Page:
So what could we do about that? The Telco 2.0 way is to divide up your bulk product, and re-package it and distribute it in new ways. We’re going to use dating as an example of how to do it.

The danger of voice becoming a driver of cost, not profit

Mobile operators make a lot of money from lots of short phone calls. Even in heavy-user markets, such as Finland, the average call length is around two minutes; but even this is skewed by a small number of very long conversations. Many of these calls are simply manual transfers of context data, such as your location and availability. Telcos have usually been unwilling to look at rethinking the core voice proposition for fear of cannibalising their all-important voice minutes of use. But as you move towards unlimited buckets of use, the incentive switches to creating value and differentiation.

Voice uses more bandwidth than messaging, presence, availability, and the like. It also requires the use of equipment beyond basic IP routers, such as soft switches or SIP media servers, and skilled technicians to support them. Minutes are actually a cost; a measurement of activity rather than value to the user.

Different types of call have different values to the caller and callee - but telcos don’t get this

Understanding the social meaning of telephony is crucial to saving telco voice. What that means is being able to at least differentiate between at least three crude categories of call:

  • Unwanted calls that can be eliminated, because of negative value to the caller or callee.
  • Calls that have high value to the caller and callee.
  • Calls that have low or asymmetric value.

Cold-caller telemarketers are an example of the first type, as telephony as a negative-sum game. The recipient would probably pay to not receive calls. (Indeed, US carriers who charge for unlisted numbers effectively do charge to prevent unwanted calls.)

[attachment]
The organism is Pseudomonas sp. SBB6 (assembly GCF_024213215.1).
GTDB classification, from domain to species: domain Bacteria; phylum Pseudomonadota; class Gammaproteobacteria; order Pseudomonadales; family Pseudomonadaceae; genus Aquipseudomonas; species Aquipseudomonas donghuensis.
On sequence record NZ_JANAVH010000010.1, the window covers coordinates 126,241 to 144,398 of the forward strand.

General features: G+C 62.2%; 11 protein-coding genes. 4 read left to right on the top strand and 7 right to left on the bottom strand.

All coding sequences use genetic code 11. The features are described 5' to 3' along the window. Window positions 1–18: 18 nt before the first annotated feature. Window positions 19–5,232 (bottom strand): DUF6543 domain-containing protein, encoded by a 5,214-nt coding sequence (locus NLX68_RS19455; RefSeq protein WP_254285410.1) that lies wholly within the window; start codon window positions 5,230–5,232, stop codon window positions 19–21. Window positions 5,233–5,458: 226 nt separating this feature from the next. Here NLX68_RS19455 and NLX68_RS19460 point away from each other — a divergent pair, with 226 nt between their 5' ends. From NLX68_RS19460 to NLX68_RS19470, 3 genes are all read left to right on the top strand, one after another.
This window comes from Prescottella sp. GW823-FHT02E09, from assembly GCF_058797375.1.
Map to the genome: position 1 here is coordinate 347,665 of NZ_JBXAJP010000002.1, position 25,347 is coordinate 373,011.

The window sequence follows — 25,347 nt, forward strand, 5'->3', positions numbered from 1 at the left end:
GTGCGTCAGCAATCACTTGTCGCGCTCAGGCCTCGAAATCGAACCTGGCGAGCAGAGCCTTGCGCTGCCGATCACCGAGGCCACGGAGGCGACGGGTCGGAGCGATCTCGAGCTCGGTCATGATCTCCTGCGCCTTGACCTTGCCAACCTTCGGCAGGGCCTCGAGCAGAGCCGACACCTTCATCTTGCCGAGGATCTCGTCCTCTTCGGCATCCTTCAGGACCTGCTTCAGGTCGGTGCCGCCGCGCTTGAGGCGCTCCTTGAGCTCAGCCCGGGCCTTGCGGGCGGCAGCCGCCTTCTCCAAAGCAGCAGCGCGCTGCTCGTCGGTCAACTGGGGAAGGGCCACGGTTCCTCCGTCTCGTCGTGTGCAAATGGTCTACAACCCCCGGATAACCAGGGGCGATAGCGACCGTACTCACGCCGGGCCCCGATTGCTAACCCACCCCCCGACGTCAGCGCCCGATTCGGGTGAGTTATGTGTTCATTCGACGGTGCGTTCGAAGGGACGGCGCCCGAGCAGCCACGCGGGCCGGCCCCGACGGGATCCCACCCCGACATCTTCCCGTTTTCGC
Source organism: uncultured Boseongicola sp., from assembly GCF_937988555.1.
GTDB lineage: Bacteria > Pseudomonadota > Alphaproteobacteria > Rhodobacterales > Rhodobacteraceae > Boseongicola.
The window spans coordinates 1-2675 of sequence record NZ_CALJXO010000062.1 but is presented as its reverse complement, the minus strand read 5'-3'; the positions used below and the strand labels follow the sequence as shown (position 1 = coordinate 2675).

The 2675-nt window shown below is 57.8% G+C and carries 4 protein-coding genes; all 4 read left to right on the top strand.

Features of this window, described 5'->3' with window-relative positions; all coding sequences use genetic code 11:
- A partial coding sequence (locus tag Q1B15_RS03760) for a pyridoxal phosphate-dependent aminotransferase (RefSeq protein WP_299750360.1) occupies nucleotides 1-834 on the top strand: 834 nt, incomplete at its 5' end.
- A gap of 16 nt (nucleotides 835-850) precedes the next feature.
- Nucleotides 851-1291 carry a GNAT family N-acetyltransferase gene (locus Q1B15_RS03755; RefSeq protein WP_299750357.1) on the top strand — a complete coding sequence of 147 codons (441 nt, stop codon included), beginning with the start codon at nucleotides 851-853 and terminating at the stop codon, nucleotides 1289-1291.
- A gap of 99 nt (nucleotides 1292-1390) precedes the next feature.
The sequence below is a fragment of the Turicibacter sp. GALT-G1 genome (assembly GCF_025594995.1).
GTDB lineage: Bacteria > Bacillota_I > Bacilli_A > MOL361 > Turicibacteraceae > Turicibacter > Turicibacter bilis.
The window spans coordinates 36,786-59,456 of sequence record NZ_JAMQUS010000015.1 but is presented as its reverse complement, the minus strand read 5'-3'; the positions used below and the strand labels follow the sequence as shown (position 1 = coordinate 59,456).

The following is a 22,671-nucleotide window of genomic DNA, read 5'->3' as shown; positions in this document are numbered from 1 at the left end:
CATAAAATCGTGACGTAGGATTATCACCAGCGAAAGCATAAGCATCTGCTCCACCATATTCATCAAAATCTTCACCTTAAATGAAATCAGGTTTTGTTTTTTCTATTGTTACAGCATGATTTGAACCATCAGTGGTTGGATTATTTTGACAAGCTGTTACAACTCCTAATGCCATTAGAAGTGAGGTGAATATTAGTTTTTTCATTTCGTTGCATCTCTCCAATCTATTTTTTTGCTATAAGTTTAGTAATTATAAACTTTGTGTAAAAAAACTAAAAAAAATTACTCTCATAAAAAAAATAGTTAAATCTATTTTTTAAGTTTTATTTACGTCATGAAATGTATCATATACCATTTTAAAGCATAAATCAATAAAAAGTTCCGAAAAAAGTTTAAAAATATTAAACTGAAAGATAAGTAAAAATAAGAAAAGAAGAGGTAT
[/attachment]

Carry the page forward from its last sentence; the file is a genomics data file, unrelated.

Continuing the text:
In contrast, the surge in international voice via Skype is an example of pure interpersonal telephony — people are sociable monkeys and will talk unless you forcibly stop them. The operator 3 has cleverly re-packaged standard mobile voice minutes around the Skype calling community with its Skype phone.

Vodafone has likewise tried to put a crick in the neck of its voice pricing curve with its Stop The Clock promotion, where calls over 3 minutes become flat-rate. They are trying to segment out social calls from information and context transfer ones.

However, we think we can do better, since these offers probably do have a significant cannibalisation effect on standard mobile minutes. Could we indeed completely reverse it so that the revenue is completely incremental?

Understand the context of the call, and you can price accordingly

Consider online dating. It’s a fast-growing market. Online dating in the US has been growing 50% per annum between 2002-2006, according to the analysts at Jupiter.

It’s yet another example of a platform business; basically, you’re facilitating matches between a lot of people who would otherwise face high search costs. The margins are low, but you can easily make it up on volume, which is handy because the value of such a business to the user displays increasing returns to scale. The more people use match.com, the more likely the right one for you is to be in there somewhere. The Web created a huge new opportunity for all these businesses, just as their forerunner the stock exchange benefited from the arrival of PCs and local-area networking in the 80s.

Doing it on the Web also had some special advantages; it perhaps got rid of the stigma that attached to old-fashioned dating agencies and increased the number and variety of people participating, to say nothing of speeding up the process (find a mate and get mating… NOW!). No wonder sites grew like mushrooms. Of course, the general rules that apply to these businesses worked themselves out. Eventually, when the shake-out hit, we saw the same self-reinforcing trend of traffic going to traffic. There are two strategies that usually work in this environment; hugeness, and hyper-specialisation. But they’re taken.

Match.com is the market leader with the biggest pool of users, the Google of sex and seduction; and Craigslist caters for the more…specialised…business.

Pain and opportunity throughout the value chain